MANILA – Lawmakers released statements on Sunday to pay tribute to the legacy of former president Fidel V. Ramos, who died at the age of 94, describing him as a "visionary" in public service and a "true icon" of Philippine democracy.
Deputy Speaker Ralph Recto said Ramos was "brave in war, industrious in work, visionary in public service, and helpful to his fellowmen."
"He was the Steady Eddie who led by infectious and inspiring example, from the trenches of Korea, to the corridors of Malacañang. Whether in the battlefield or in the bureaucracy, he was daring in deeds and bold in thinking," Recto said.
Recto said the former president was driven by this "Protestant-Ilocano-West Point work ethic" which ingrained in him the habit of "rising before dawn and toiling ‘til midnight", adding that he was the first man in and the last man out of the office.
Recto recalled that when Ramos became president in 1992, it was during a time when the country was reeling from the devastation of the Mt. Pinatubo eruption and the Baguio earthquake, when "protected interests crushed competition and denigrated public service", and when "civil strife set back growth".
"In many places, when you open the taps, there was no water. You try to catch a plane, there was none. You lift the phone, you get a busy signal. You switch on the lights, there was no power," he said.
He said Ramos ended the "people’s misery" by dismantling the protections which "infantilized" industries, promoted efficiency by bringing in competition, and levelled the playing field.
"And most admirable is that while he was trained as a soldier, and proficient in the art of war, he was a relentless peacemaker, who used diplomacy in forging peace deals with anti-government forces," Recto said.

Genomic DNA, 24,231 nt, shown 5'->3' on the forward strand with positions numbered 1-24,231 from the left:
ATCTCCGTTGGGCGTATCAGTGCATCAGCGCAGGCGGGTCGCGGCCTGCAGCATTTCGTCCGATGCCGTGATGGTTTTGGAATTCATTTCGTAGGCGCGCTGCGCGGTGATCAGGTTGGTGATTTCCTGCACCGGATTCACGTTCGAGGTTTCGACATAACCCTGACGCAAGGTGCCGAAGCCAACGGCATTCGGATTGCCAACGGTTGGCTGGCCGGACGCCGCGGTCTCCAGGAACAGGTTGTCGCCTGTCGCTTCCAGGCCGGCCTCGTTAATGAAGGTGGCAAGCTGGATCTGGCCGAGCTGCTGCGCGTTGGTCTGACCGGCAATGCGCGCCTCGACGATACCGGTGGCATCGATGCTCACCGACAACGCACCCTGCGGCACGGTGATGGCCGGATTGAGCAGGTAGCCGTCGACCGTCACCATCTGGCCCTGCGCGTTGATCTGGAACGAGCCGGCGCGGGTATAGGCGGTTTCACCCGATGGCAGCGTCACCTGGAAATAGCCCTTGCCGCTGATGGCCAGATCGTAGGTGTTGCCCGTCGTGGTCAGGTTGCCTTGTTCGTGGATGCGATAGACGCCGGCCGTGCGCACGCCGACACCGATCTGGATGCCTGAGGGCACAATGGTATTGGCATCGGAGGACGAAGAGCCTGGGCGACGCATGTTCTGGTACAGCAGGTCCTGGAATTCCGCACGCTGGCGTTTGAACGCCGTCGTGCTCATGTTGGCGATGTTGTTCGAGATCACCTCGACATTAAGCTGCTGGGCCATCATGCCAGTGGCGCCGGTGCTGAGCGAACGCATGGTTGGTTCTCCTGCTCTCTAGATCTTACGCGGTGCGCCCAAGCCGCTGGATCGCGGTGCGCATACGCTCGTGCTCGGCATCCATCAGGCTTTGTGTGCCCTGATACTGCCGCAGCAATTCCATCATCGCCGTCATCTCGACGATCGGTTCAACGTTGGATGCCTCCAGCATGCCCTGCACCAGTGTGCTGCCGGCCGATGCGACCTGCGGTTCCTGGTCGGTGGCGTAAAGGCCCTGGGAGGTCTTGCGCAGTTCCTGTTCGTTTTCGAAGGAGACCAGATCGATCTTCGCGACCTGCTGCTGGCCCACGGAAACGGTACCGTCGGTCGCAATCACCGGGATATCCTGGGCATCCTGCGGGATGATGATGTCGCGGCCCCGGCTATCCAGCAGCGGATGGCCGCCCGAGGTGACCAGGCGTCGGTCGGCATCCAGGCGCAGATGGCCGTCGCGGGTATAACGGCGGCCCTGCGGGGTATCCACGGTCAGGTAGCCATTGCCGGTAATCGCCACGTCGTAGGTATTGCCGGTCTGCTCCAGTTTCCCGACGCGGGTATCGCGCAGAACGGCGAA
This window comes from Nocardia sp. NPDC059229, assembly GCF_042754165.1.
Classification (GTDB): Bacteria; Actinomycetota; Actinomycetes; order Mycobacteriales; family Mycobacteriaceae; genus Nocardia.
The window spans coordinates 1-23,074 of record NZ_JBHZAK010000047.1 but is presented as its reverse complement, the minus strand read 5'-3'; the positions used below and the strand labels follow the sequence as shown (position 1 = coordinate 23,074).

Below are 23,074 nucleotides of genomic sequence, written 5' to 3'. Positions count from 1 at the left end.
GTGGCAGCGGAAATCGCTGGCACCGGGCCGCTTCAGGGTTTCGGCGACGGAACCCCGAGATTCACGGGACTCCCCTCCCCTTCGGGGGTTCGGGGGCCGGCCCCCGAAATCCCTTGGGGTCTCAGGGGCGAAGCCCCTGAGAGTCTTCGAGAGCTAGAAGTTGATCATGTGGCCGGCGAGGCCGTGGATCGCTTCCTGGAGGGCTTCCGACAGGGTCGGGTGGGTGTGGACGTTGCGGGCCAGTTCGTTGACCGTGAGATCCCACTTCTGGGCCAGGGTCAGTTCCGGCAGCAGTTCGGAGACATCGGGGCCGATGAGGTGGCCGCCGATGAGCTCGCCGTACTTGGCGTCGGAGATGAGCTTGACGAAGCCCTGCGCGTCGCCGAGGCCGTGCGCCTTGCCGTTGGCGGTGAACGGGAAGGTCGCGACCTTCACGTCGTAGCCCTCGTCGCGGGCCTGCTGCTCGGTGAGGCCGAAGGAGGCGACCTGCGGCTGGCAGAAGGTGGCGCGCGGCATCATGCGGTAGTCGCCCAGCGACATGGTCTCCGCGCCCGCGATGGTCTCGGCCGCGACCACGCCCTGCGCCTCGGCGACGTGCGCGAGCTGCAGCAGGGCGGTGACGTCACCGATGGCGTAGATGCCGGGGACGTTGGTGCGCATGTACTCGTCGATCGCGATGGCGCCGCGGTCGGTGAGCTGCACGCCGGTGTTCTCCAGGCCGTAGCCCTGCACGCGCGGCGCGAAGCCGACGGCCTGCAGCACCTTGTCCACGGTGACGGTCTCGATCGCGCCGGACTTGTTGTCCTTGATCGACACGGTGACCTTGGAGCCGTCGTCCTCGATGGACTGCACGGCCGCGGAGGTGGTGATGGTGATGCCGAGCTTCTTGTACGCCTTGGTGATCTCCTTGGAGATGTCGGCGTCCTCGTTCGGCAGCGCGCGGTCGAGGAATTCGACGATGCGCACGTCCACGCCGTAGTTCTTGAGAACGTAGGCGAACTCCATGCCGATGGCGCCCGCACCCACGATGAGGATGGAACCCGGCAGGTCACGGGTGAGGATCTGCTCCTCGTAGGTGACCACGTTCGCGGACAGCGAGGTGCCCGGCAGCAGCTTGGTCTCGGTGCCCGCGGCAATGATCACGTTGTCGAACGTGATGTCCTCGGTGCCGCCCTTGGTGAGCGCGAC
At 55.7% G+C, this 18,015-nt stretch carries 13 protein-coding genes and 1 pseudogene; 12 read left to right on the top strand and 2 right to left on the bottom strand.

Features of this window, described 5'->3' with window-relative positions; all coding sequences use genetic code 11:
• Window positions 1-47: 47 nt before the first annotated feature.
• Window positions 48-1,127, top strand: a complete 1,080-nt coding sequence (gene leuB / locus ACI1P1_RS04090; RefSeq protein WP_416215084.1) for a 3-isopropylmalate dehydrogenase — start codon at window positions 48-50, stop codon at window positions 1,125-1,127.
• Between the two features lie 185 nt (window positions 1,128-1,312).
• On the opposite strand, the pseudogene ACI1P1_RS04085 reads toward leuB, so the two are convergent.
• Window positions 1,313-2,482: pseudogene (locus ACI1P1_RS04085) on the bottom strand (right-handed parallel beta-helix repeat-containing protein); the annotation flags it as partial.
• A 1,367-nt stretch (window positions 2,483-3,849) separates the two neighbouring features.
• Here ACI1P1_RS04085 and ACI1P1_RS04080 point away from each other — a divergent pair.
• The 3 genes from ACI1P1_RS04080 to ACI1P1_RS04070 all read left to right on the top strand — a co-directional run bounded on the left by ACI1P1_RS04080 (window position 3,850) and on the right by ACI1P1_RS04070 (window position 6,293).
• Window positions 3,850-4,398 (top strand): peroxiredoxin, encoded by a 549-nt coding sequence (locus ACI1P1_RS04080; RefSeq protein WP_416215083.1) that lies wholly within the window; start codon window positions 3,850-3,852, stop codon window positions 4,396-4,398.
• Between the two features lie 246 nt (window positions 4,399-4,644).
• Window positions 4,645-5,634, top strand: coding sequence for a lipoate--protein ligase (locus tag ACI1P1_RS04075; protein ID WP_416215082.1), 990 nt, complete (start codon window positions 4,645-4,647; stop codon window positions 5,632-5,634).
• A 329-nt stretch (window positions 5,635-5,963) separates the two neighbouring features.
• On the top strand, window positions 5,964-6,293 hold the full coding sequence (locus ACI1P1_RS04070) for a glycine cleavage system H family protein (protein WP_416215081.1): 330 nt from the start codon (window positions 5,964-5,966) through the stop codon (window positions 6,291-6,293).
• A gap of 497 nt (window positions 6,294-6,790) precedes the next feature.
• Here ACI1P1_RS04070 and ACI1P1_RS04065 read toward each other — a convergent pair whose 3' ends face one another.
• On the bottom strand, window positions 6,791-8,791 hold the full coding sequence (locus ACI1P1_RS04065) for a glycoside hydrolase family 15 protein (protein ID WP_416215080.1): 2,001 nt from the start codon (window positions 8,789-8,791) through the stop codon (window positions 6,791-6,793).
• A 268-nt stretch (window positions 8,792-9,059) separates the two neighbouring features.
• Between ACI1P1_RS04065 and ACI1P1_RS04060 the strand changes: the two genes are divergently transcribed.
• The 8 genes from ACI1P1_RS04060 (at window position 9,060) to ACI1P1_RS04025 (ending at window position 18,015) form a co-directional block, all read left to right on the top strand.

PBA party-list Rep. Margarita Nograles remembered Ramos as a "true icon" of Philippine democracy, as well as the "prime mover" of several reforms that became the foundation of the country's national policies.
Nograles particularly cited the Build-Operate-Transfer law, which was a brainchild of the Ramos administration and is now known as Public-Private Partnership.
She said it was a "game-changing" measure that enabled the government to pursue big-ticket projects that are beneficial to Filipinos.
"My deepest condolences to the family and all the loved ones of former President Fidel V. Ramos," Nograles said. "Rest in peace, President FVR. Please say hello to my Papa “Boy Nogie” in heaven."
Albay Rep. Joey Salceda said Ramos understood the complex workings of the economy in an instinctive manner, noting that he was the most consistent and methodical in terms of policy.
“Without FVR, we would not have been able to solidify the bedrock of investor confidence that has since allowed the country to grow its economy for decades. Ramos equaled economic reform. The Ramos brand was a brand of seriousness in governance. Business knew he meant business,” Salceda said.
Salceda pointed out that the country would have had a much weaker recovery from the 1997 Asian Financial Crisis if not for Ramos' reforms.
Ramos' death meant the end of an era, noting that the former executive helped shape the nation's modern history, Salceda added.
"Those of us who learned from and worked with the man are left to ponder his legacy and carry on his work of nation-building. May we continue to work, and may he find his rest," Salceda said.
ACT-CIS party-list Rep. Jocelyn Tulfo, meanwhile, said Ramos' "decisive and remarkable leadership" led the country in restoring its economic growth and stability and paved the way for technological developments.
"Truly, his invaluable service and contributions to the country will always be remembered and his passing will be mourned by the Filipino people and the nation. Paalam at maraming salamat, Pangulong (Goodbye and thank you, President) Fidel Valdez Ramos," Tulfo said.
Cavite Rep. Elpidio Barzaga said coalition-building is the "heart" of Ramos' governance.
"We lost a great leader.... My deepest condolences and sympathies to the family of former President Fidel V. Ramos," he said. (PNA)